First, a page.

Okays, so my kaki sent me your link since I’m always questioning Islamic rules. And since you also say can ask anything other than marriage stuff…
My question is why are we Muslims so against gays?
U say the Quran condemns homosexuality & sodomy but there’s absolutely nothing against being a gay right? So what’s your problem? Muslims, like the Christians, keep saying “hate the sin but not the sinner” but that’s just splitting hairs. Cos when you condemn homosexuality, you also condemn the persons involved. So enough of this mumbo jumbo of being understanding!
I am a gay Muslim man. This is who I am. God made me this way. I didn’t choose to be gay. I just am. So there’s nothing sinful or wrong about me falling in love with another man. Love is Love. And to love someone is a basic human right. And human rights is championed in Islam. So please stop persecuting us gay Muslims!
Dear Love Everyone,
Alhamdulillah, we are glad you identify yourself as a Muslim based on how you frame your question, “why are we Muslims so against gays?” That is most important of all.
We see two major issues in your question. The first is the acceptability of homosexuality in Islam and the second is Muslims’ attitude towards gays.
To address the first issue, we really need to differentiate between homosexuality and homosexual behaviour. These words should not be used interchangeably and their mutual causality should not be taken for granted. There are “ex-gays” who choose not to actualise their homosexual tendencies in the form of gay sex and there are situational gays who engage in gay sex out of necessity although they are very much heterosexual in inclination. Similarly, the phrase, “being a gay”, could mean having a homosexual tendency or partaking in homosexual activities. Differentiating the condition from the activity is key in answering your question: “there’s absolutely nothing against being a gay, right?”
There are clear unequivocal condemnations of homosexual activities in the Quran and the Prophet’s sayings. For example:
We also (sent) Lut: He said to his people: “Do ye commit lewdness such as no people in creation (ever) committed before you? For ye practise your lusts on men in preference to women:
ye are indeed a people transgressing beyond bounds.”
“If any of your women are guilty of lewdness … confine them to houses until death do claim them …If two men among you are guilty of lewdness, punish them both. It they repent andamend, leave them alone; for Allah is Oft-returning, Most Merciful.”(Nisāa 4:15 … 16)
“A man shall not look at the aurat of another man, nor a woman of a woman, nor should a man go under one cloth with another man, nor a woman with another woman.” (Hadith reported by Muslim, Abu Dawud, An Nasai and Ibn Majah)
So, if what you mean by “being a gay” is engaging in gay sex, then it is clearly forbidden and condemned in Islam. If, however, you are referring to the homosexual condition, inclination, or tendency, yes you are right that there is no outright condemnation of these, as far as we know. However, the absence of this condemnation cannot justify the permissibility of gay sex because the Prophet s.a.w made this clear in this hadith:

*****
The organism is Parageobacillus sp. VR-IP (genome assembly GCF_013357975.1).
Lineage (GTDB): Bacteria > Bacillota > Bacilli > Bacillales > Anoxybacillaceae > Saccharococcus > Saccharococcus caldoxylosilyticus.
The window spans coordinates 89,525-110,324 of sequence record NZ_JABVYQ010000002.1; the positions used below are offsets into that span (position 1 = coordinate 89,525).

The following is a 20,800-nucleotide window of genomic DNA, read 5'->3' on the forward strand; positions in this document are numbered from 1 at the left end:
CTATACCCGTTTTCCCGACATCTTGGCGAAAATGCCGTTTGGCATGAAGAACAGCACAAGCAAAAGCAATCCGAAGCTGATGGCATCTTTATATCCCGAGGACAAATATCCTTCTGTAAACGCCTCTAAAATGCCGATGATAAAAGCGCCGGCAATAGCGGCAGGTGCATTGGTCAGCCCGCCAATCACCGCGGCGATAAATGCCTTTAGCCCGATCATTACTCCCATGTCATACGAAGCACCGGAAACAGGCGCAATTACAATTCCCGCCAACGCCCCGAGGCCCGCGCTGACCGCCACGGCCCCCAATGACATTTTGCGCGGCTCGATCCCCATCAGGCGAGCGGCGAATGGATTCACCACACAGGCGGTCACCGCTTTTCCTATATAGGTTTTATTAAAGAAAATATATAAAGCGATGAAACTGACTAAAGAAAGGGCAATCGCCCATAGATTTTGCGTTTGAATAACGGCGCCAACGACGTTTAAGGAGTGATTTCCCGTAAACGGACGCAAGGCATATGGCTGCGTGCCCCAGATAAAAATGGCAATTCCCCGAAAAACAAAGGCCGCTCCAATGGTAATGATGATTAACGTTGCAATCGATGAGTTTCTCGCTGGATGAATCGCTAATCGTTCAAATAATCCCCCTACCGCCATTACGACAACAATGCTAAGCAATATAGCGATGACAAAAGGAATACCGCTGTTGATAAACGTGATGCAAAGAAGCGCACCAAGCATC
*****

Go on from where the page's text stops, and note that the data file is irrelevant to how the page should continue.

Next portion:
“Allah has forgiven my ummah for whatever crosses their mind so long as they do not speak of it or act upon it.” (Hadith narrated by Bukhari)
This brings us to the crux of the matter. Is homosexuality an innate condition, or in your words, “God made me this way”? And if it is so, why does Islam outlaw its actualisation in the form of gay sex? Honestly, we personally cannot determine it either way. We hear from many LGBTQ clients that their homosexual feelings are natural and inborn, whereas, some others would allude to some form of deliberate or circumstantial grooming. Possibly, it takes all sorts to make this world.
Notwithstanding this, the God-created status of any human condition is not a blanket reason for its permissibility. Our inborn conditions are part and parcel of our nafs or self. The entire meaning of being a Muslim is about what the Prophet s.a.w called “the greater jihad” to upgrade our nafs with all its inborn conditions from ammarah to lawwamah to mutmainnah, which is the highest grade of nafs that would be admitted to Paradise. So, to indulge whatever tendency, inclination, or preference that we naturally find in our nafs is missing the point of being a Muslim, if the Creator and His Prophet s.a.w had defined that particular indulgence as undesirable.
Gay Muslims must understand that you are not alone in having to fight against your supposed inborn condition to lead life as a Muslim. Among others, so do male Muslim womanisers whose desire for multiple women lovers is an inborn condition, corroborated by no less than the scientific theory of “natural selection” where males “spread their seeds” for the survival of its species. Let alone those addicted to porn due to this undisputedly natural God-given attraction towards beautiful naked bodies. Don’t get us wrong. We are not doubting your innate attraction towards men, if you say so.
On the other hand, if you do not belittle other people’s struggles, you would realise that we are all in the same boat. We are not in paradise yet where we get to fulfil all our whims and fancies. On this Earth we are being tested and developed for the next world. And part of the test comes from within ourselves, including those that are innate.